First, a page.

Some other idiots have occasionally argued that ‘The Sun Makers’ is a right-wing allegory because it depicts a tyrannical state and rails against taxes. Well, that’s fine if you’re dumb enough to buy the bullshit lie that conservative politics really is all about defending personal liberty from big government and punitive taxation. In fact, ‘The Sun Makers’ couldn’t be clearer about its political sympathies (even if you stick your fingers in your ears during the playful misquoting of Marx). The tyrannical state in this story is the Company. They are effectively one, or the Company exercises such control that they might as well be. This isn’t a big state stifling the liberty of free enterprise and free consumers. This is a big state as a vehicle for corporate domination. The Company is a private concern, engaged in “commercial imperialism”. The Company has, essentially, carried out a hostile takeover of the government. This is one big state that’s been privatised.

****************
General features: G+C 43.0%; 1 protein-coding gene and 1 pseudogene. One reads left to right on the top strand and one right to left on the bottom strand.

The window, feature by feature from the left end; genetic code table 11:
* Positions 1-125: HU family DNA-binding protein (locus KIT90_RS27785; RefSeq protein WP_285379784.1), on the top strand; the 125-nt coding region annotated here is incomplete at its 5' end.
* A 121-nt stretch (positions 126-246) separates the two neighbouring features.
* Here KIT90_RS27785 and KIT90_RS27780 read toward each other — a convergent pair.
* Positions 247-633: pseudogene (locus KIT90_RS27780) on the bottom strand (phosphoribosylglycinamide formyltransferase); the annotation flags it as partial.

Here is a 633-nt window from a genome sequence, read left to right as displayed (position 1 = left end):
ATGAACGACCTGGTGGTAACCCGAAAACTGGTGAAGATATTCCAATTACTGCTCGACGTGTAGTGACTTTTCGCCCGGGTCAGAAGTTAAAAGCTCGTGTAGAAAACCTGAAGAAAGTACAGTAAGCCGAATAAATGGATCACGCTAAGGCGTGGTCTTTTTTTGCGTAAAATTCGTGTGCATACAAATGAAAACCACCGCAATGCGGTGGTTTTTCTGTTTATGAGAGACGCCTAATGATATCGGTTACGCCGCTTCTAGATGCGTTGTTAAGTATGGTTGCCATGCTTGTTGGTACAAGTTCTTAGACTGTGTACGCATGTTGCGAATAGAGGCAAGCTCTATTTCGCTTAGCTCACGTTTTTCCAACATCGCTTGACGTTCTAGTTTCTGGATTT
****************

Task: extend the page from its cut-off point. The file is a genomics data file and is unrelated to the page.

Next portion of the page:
The icons of modern conservatism (i.e. Reagan, Thatcher, Bush, Bush II) are usually, for all their populist anti-government rhetoric, ultra-statists. They might reduce bureaucracy here and there (usually by cutting public services, etc.) and deregulate business, but they always strengthen the state’s machinery of enforcement, regulation, control and surveillance of its citizens, i.e. the poor schmoes who do all the work get spied on and arrested more. Meanwhile, we have de facto economic planning in the hands of radically undemocratic and monolithic organisations. We just call them corporations, but they act like states within states. And they get more and more powerful all the time.